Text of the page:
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Nebula hunting advice?


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an orion XT4.5, don't have a filter yet, that is coming though.

I'd reccommend a Baader UHC-S with that scope - they work well with smaller aperture scopes. I found a lot of nebulae for the 1st time with a UHC-S and a 4" scope - including the Veil Nebula :)

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Locate the constellation of Taurus and Aldeberan in particular follow along to the left until you reach the next bright star. Using a low power eye piece locate this star in the FOV and then move the scope very slightly upwards you should see a grey fuzzy patch, this is M1.

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Go VERY slowly too - if I still can't find something, I go back to the reference star and try again.

Sometimes it can take ages to find an object. Once it took me a week's worth of night observing to find M11 (I don't know why, because it can be found with a good finderscope :)), and oh boy, wasn't I chuffed when I found it! :mad:

Edited by Beulah
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I just enjoy the challenge of hunting nebula. are there any filters that make nebula stand out more in color rather than a grayish haze?

Not really - even with large scopes there are very few nebulae that show colour.

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You can try a few easier ones 1st. M42/43 shows well even on binos.

M57 is small but quite nice, M27 is good too. M1 is not much harder but the lack of naked eye stars may make it tricky to locate. On the summer you got a few good ones in Sagittarius.

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What are 42 and 43? Is 43 the pleadies? If so it's one of my favorites to look at. I don't quite know what everything in the m catolougue is just yet. I've seen andromeda, and the bigger nebula in orions sword.

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What are 42 and 43? Is 43 the pleadies? If so it's one of my favorites to look at. I don't quite know what everything in the m catolougue is just yet. I've seen andromeda, and the bigger nebula in orions sword.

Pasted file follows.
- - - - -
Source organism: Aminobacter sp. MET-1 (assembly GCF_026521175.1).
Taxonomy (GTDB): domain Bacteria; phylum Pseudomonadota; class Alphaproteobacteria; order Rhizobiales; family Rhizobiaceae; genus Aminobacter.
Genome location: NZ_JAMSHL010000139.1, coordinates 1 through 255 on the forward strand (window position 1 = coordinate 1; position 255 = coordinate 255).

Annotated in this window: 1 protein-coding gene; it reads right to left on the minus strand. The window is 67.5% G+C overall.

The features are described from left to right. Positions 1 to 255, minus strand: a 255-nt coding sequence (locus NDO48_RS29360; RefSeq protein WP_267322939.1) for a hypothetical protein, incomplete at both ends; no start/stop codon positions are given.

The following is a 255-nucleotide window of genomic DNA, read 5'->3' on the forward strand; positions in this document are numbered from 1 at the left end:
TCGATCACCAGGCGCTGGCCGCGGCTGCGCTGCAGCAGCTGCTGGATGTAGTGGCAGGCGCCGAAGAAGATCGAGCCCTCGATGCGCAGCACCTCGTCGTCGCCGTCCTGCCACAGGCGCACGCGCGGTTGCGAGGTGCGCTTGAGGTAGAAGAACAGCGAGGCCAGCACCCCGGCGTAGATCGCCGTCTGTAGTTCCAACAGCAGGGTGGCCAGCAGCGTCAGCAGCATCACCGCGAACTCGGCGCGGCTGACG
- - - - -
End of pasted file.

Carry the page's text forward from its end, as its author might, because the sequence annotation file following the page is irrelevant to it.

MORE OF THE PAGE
That's normal, I seen all of them and only know a few by heart.:)

If you want an extensive list of nebula use this:

The Prairie Astronomer

It's actually a comparison test for different nebula filters but you can use it as a list with the added advantage of knowing what filters enhance any particular nebula.

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M43 is a small round nebula around a star. If you look to the big one (M42) it looks like bat wings and above it there is a star with a round nebula, as you can see in the sketch below.

img2010011401_M42lg.jpg

Edited by pvaz
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Sorry to have to say guys, I got that frustrated with trying to find things and not knowing if my set up or skies would even allow me the views I have gone GOTO. At least this way I actually get to observe and don't get a sore neck. The plan is star align the life out of the mount and then if I don't see what I'm looking for I know the light pollution has washed it from my view and I can move onto the the next in the list. I think the other benefits are that when I take my dob to dark skies at least I'll have a better idea of where I need to look... again allowing me to actually observe and not waste precious clear skies on searching 30mins for one thing.

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Hello from northwales on a good night the faintest star down to 14mag orion if you use averted vision without bino's or a telescope see the glow from m42 its the same with m32 good dark skies hope that helps m8:headbang:

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Hello from northwales on a good night the faintest star down to 14mag orion if you use averted vision without bino's or a telescope see the glow from m42 its the same with m32 good dark skies hope that helps m8:headbang:

Brian are you saying without the aid of bins or a telescope you can see mag 14 stars naked eye.

If so those skies must be out of this world.

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By the way I've officially seen the both Orion nebulae, now my question is through my measly 4.5 inch for m1 would it look like just a feint hard to see star?

No from a dark site your scope should see a patch of light, you might make out an outline, but you won't see any detail. But it shouldn't look like a star as it's alot larger then a star.

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M42 is a large object and very distinctive, even in small scopes. Unless you have loads of light pollution or moonlight in the sky, it will be quite clear that you are seeing it. Use your lowest power eyepiece on this object.

M1 however is much more compact and fainter - easy to overlook and challenging under anything other than dark skies, even with a moderate aperture scope. An UHC or O-III filter makes it more distinct.

Edited by John
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